Thought of the day: air-cooled vs water-cooled
Chris Dearden steps in to defend the much maligned 996 from a bad case of coolant envy…
Back in the days when the world was a simpler place, all you needed to keep a 911 engine cool and collected was a plentiful supply of fresh air. Then, in late 1997, an all-new 911 was introduced, and an exotic mix of distilled water and chemicals was suddenly required to do that simple, but essential job. Many Porsche purists looked on in horror, regarding this new arrival, the 996, as equivalent to the coming of the anti-Christ. It might have looked like the real thing, but it certainly wasn’t the real thing, or so the thinking went. They refused to love it, which was a shame because actually there was a lot to love.
In comparison to the 993 it replaced, the 996 was lighter, stronger, more comfortable, more spacious and more powerful. The interior looked as if it had actually been styled, rather than just laid out by one of the mechanics in his lunch break. Anachronistic touches like the bottom pivoting pedals or the unusually vertical screen had finally been addressed. But why abandon that most quintessentially Porsche characteristic, the air-cooled engine?
There is no denying that Porsche has made some strange decisions in its history. The attempt to kill the 911 and move all of its range to a conventional front engine layout certainly comes to mind. It was tempting to see the move to water cooling as a similar marketing whim, but in truth it was far from that. The world was changing, and the air-cooled engine simply wasn’t able to change with it. Water cooling allowed an engine redesign that included four valves per cylinder, and which brought the higher power outputs, the improved fuel economy, and the reduced emissions that the market and legislators were all demanding. It also bought Porsche a future development curve, because while just about every last gasp of power had been rung out of the air-cooled engine, the new engine had many years of potential future upgrades engineered into it.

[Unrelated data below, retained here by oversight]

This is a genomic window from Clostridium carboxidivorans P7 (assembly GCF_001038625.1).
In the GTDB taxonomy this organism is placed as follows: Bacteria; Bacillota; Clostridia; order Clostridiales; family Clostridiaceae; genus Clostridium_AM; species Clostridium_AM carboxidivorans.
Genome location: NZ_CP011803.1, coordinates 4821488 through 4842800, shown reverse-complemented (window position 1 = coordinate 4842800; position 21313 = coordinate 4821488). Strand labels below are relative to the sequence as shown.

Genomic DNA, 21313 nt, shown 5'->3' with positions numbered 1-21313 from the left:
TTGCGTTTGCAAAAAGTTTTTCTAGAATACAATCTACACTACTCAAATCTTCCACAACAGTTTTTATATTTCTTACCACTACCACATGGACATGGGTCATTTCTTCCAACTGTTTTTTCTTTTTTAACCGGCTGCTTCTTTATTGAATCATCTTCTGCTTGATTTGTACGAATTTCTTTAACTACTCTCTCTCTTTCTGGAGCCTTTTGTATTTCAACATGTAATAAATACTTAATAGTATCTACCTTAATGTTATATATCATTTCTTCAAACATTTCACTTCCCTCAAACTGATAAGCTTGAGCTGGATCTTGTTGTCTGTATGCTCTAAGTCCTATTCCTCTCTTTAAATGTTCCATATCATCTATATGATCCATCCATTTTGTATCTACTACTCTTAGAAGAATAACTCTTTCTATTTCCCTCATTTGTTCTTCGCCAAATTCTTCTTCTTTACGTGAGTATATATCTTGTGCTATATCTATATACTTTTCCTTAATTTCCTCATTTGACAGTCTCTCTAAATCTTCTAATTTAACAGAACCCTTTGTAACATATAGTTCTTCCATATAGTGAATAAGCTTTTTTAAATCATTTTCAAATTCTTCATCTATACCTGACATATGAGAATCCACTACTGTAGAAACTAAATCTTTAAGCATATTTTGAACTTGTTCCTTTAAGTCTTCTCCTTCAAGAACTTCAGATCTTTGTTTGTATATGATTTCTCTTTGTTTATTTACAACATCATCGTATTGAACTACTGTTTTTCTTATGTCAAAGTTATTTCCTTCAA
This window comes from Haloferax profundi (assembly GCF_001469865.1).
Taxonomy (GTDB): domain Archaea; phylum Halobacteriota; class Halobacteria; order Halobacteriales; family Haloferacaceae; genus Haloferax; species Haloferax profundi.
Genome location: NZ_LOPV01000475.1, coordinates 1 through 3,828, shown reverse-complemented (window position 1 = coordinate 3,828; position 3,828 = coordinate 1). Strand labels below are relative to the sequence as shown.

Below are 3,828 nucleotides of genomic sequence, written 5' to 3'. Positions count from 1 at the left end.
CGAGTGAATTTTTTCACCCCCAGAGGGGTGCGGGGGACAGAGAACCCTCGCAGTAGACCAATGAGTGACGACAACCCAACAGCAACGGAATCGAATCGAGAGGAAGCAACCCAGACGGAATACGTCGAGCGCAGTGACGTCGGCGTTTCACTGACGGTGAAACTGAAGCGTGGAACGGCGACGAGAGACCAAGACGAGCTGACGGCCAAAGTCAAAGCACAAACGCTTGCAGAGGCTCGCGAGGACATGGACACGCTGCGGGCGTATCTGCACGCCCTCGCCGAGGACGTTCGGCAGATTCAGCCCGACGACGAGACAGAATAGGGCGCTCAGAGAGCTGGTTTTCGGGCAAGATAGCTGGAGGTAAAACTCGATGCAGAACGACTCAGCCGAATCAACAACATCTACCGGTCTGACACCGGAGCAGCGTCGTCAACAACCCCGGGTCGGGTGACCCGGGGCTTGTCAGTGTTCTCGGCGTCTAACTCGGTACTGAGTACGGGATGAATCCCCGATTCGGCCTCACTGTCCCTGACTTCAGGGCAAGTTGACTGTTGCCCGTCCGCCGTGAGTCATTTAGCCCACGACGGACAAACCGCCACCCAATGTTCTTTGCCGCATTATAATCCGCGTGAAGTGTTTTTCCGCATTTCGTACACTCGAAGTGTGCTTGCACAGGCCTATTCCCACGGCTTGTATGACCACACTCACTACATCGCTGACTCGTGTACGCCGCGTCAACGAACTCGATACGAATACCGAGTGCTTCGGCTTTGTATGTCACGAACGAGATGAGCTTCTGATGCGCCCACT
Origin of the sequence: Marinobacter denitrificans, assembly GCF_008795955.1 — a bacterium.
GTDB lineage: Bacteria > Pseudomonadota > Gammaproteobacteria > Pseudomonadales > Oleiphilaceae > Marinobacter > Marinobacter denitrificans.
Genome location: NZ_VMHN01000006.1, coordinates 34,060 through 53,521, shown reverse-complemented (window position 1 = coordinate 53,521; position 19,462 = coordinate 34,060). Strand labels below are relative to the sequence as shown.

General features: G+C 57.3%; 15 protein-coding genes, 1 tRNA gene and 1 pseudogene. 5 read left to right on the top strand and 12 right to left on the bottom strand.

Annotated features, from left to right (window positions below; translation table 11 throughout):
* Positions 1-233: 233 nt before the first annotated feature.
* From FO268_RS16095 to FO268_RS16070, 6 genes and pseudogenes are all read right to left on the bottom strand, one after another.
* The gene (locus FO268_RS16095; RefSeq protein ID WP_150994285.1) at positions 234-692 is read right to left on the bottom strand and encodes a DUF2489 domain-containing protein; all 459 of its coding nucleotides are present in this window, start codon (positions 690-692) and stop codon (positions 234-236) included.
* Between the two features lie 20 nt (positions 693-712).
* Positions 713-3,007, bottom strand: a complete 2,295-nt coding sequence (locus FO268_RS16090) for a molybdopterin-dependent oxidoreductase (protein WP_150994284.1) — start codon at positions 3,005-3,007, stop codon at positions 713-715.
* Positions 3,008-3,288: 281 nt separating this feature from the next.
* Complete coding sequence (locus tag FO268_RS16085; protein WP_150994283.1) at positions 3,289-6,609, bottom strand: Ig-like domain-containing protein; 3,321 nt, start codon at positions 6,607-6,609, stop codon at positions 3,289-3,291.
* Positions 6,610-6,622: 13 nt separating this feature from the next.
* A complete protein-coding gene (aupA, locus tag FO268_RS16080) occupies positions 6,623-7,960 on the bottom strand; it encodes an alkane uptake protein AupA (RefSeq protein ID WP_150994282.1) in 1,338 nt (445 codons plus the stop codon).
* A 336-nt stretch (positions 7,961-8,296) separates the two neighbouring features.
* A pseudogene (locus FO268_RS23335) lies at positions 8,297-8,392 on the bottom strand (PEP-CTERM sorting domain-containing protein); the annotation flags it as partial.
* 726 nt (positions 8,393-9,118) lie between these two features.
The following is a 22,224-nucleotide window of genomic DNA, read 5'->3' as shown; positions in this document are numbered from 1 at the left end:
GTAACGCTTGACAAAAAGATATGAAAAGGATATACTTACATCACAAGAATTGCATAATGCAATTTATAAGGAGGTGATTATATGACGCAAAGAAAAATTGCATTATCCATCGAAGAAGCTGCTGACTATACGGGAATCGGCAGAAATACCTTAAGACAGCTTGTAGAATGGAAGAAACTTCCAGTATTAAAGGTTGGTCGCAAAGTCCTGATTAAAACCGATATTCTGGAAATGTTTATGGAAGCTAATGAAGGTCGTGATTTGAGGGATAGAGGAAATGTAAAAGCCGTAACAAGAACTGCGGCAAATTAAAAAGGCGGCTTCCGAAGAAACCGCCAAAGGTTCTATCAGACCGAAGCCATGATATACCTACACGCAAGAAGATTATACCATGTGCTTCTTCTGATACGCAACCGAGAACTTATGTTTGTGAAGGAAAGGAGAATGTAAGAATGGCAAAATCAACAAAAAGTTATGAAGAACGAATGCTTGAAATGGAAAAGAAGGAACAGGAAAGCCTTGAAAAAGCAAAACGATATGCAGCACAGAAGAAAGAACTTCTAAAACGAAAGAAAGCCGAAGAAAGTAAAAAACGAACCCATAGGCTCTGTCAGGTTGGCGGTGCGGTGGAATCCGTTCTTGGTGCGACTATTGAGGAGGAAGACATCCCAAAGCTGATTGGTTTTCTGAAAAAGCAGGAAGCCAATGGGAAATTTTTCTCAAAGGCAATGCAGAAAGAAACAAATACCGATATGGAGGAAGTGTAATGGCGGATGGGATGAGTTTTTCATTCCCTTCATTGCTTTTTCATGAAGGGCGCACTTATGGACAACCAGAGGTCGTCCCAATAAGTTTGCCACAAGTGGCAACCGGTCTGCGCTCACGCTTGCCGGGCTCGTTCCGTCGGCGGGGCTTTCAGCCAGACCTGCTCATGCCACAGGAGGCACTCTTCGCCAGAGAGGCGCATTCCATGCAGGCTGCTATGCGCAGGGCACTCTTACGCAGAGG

Journalists tested it and raved about it, and the public loved it so much they bought it in larger numbers than any previous model. People who had never considered buying a Porsche before sold their Jaguars, Ferraris, and even their Fords, and slapped their deposit cheques on dealers’ desks. Maybe this is where the problem started. Like sulky teenagers who lose interest in their favourite bands if they become mainstream, some purists shunned the 996 because they felt it had gone soft and lost its 911 soul. If by its soul they meant the tendency to bite you hard if your concentration slipped in the middle of a bend, then that is undoubtedly true. The 996 was an easier car to drive fast safely, and you probably didn’t need as much chest hair to get the best out of it. But these things are all relative. A senior source at Porsche told me that the new 991 was designed to be easier to drive than the 997, and to flatter the average driver. And I don’t see a problem with that.
This sort of attitude is not restricted to the devotees of the 993. Watch steam train enthusiasts standing in misty eyed ecstasy as an A3 Class 4-6-2 thunders past. Or the music fans who eschew CDs, because only vinyl can deliver that authentic sound. And if you look hard enough you’ll probably even find someone who insists that wooden tennis rackets are preferable for the subtleties of their game. But these are essentially nostalgic eccentrics, and I will defend anybody’s right to their eccentricity. What saddens me, however, is when someone feels the need to deride another’s pride and joy, for no better reason than a misplaced sense of superiority.
In case it sounds like I am trying to sell the 996 as the nearest thing to perfection since peach nectar was first mixed with Prosecco and called a Bellini, I am certainly not. Like any new design it had problems. The one that anybody considering buying a 996 will have heard about at length is the rear main seal, which causes a mess when it fails, but is fixable at relatively low cost. Less widely known about is the potential failure of the intermediate shaft bearing, which has the same effect as detonating a chunk of Semtex in the middle of the engine. And then there are head and cylinder liner cracks, which can allow oil to mix with that exotic coolant, and soon enough that Semtex effect can occur again. We are talking upwards of £10,000 if that happens. But these were occasional problems that applied to the early 3.4-litre engines, and had been pretty well engineered out by the late 3.4 and certainly for the uprated 3.6-litre engines.
I must declare an interest here. I am the besotted owner of a late 3.6 996 Cabriolet, which has never let me down, nor failed to raise my heart beat a little, even when I just catch sight of it parked outside the house. So does this mean I don’t like the 993? Far from it. I love the 993. It was far ahead of its time when introduced, and still has unrivalled character, charisma and road presence. The 993 did not stop being an icon just because the 996 was introduced, but by the same logic, it makes no sense to character assassinate the 996 just because it replaced its iconic predecessor. There is one positive side to all of this, however. If you are desperate to dip a toe into 911 ownership without having to sell your back garden to property developers to finance it, then a nice, well-maintained 996 is a remarkably cheap way to do it. And if you can run to a warranty, you will even be able to sleep at night as well.